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# 80+ PSI boost, single stage, how ?

## 80+ PSI boost, single stage, how ?

(OP)
Hello,

I seen many engines with single turbos with around 60 to 80 pounds of boost ( 4 or 5 bar) they did so in f1 in the 80's

How is it possible with a single turbo ? Its way off the compressor map !

https://youtu.be/_yeJB2-mELM

### RE: 80+ PSI boost, single stage, how ?

Hi Ebuet,

I don't think that a 5:1 pressure ratio is all that difficult. The centrifugal compressor impeller tip speed should still be around 600 meters/second, which is very do-able with forged titanium wheels.

While this doesn't directly address the OP, I think the real question is not how but why. Compressor designers (turbochargers, aircraft engines, industrial compressors, etc.) have long ago determined that supersonic inlet relative mach numbers result in losses that can be avoided with subsonic inlet relative mach numbers. Two stages of compression can readily achieve 9:1 pressure ratio without the inlet relative mach numbers going transonic.

The above assumes sea level ambient temperatures. The Euler work equation yields the energy transfer (temperature rise) as a function of wheel tip speed, But the pressure ratio is a function of delta T upon T. Lower the inlet temperature of the air and the pressure ratio will go up when the rotational speed and tip speed are held constant. I have done it with high altitude turbocharger application in both the altitude test chamber and actual flight vehicles.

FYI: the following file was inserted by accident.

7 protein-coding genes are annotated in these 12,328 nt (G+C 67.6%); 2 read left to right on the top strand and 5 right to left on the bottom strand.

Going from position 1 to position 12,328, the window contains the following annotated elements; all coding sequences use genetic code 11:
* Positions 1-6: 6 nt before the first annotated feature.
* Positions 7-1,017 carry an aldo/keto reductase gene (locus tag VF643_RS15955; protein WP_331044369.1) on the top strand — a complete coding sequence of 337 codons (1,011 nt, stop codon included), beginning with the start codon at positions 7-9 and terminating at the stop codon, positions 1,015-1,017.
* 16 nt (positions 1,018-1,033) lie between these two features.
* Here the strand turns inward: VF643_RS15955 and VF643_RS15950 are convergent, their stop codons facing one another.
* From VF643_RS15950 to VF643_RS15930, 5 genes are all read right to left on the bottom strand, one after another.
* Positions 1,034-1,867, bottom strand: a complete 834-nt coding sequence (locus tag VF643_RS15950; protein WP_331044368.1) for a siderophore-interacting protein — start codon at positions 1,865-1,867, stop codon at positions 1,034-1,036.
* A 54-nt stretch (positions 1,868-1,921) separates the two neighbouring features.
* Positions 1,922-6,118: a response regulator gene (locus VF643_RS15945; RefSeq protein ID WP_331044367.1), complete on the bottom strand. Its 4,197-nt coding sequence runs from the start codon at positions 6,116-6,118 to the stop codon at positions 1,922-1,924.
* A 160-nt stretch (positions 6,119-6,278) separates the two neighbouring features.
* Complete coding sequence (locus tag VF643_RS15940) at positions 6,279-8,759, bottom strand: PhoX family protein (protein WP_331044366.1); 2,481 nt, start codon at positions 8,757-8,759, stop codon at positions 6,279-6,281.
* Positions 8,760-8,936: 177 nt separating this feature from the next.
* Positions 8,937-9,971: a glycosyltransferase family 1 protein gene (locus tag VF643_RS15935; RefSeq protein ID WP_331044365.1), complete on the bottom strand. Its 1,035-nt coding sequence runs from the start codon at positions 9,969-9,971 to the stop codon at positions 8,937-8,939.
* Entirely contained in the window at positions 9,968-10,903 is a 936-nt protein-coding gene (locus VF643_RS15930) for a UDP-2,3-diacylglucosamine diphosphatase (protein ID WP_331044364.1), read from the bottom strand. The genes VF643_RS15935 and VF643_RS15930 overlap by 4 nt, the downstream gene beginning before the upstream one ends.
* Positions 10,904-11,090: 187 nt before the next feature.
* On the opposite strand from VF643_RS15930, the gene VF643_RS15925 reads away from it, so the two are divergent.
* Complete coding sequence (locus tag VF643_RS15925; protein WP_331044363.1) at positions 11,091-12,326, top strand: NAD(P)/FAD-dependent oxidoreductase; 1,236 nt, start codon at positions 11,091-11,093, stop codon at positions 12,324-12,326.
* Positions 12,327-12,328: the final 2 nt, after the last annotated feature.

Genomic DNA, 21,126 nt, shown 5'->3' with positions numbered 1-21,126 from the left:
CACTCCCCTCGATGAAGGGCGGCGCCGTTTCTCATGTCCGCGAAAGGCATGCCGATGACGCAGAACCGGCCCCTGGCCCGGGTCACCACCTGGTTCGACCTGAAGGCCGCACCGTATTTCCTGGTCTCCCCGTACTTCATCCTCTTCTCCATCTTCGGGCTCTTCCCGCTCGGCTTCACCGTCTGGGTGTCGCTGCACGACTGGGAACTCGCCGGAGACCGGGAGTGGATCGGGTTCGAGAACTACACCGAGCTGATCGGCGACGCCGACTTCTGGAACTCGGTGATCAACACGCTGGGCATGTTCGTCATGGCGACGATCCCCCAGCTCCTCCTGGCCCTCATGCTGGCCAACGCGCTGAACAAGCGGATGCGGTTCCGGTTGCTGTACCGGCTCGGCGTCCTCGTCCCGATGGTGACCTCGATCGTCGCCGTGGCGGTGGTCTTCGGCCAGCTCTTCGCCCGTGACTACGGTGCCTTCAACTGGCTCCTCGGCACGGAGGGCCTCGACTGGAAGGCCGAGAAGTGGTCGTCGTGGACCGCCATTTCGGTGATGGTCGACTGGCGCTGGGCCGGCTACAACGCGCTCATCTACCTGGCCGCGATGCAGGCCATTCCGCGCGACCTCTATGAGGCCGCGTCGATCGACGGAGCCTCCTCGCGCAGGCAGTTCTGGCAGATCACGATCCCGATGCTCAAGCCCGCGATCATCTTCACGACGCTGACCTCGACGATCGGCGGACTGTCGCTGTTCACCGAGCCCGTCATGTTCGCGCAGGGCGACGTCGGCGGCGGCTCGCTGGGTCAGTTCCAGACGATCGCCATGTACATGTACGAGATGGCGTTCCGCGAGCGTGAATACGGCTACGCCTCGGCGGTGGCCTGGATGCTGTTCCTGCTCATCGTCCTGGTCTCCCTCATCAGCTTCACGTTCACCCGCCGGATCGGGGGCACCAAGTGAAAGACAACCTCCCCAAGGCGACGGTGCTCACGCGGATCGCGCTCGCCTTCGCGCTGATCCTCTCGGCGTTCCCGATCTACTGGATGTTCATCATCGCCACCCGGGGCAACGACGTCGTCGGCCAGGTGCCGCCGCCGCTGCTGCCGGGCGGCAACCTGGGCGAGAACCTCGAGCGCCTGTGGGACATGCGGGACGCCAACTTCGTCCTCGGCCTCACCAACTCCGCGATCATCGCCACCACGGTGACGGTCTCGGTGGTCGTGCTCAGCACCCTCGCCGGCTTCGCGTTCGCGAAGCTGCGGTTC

http://www.personal.psu.edu/faculty/c/x/cxc11/pape...

https://www.sciencedirect.com/topics/engineering/m...

### RE: 80+ PSI boost, single stage, how ?

6.5:1 pressure ratio

If I'm not mistaken, 6:1 with a single stage centrifugal impeller was already achieved in aviation in the early 60s. I believe it was a helicopter powerplant.

"Schiefgehen wird, was schiefgehen kann" - das Murphygesetz

### RE: 80+ PSI boost, single stage, how ?

It is certainly easier in larger sizes where the required tip speed can be achieved at lower shaft speed.

je suis charlie

### RE: 80+ PSI boost, single stage, how ?

[quote gruntguru]It is certainly easier in larger sizes where the required tip speed can be achieved at lower shaft speed/quote]
I'm not following that logic. Perhaps you could elaborate.

"Schiefgehen wird, was schiefgehen kann" - das Murphygesetz

### RE: 80+ PSI boost, single stage, how ?

The logic is lower shaft speed and lower centrifugal stress at the tip - should be easier to manage? Not to mention the increasing blade clearance concern with smaller turbos.

Just shooting from the hip here - from the tone of your question, I sense you are poised to enlighten us?

je suis charlie

### RE: 80+ PSI boost, single stage, how ?

Pressure ratio is a function of tip speed. The centrifugal stress at the tip should be the same whether the compressor is large or small.

### RE: 80+ PSI boost, single stage, how ?

In fact, all the physics of a centrifugal compressor scale quite nicely. The one bugaboo, when scaling down, as gruntguru identified, is it is hard to keep the relative tip to wall clearance, as the shaft motion and manufacturing capability drive to a higher relative clearance. There may be a cost element embedded in these factors as well.

"Schiefgehen wird, was schiefgehen kann" - das Murphygesetz

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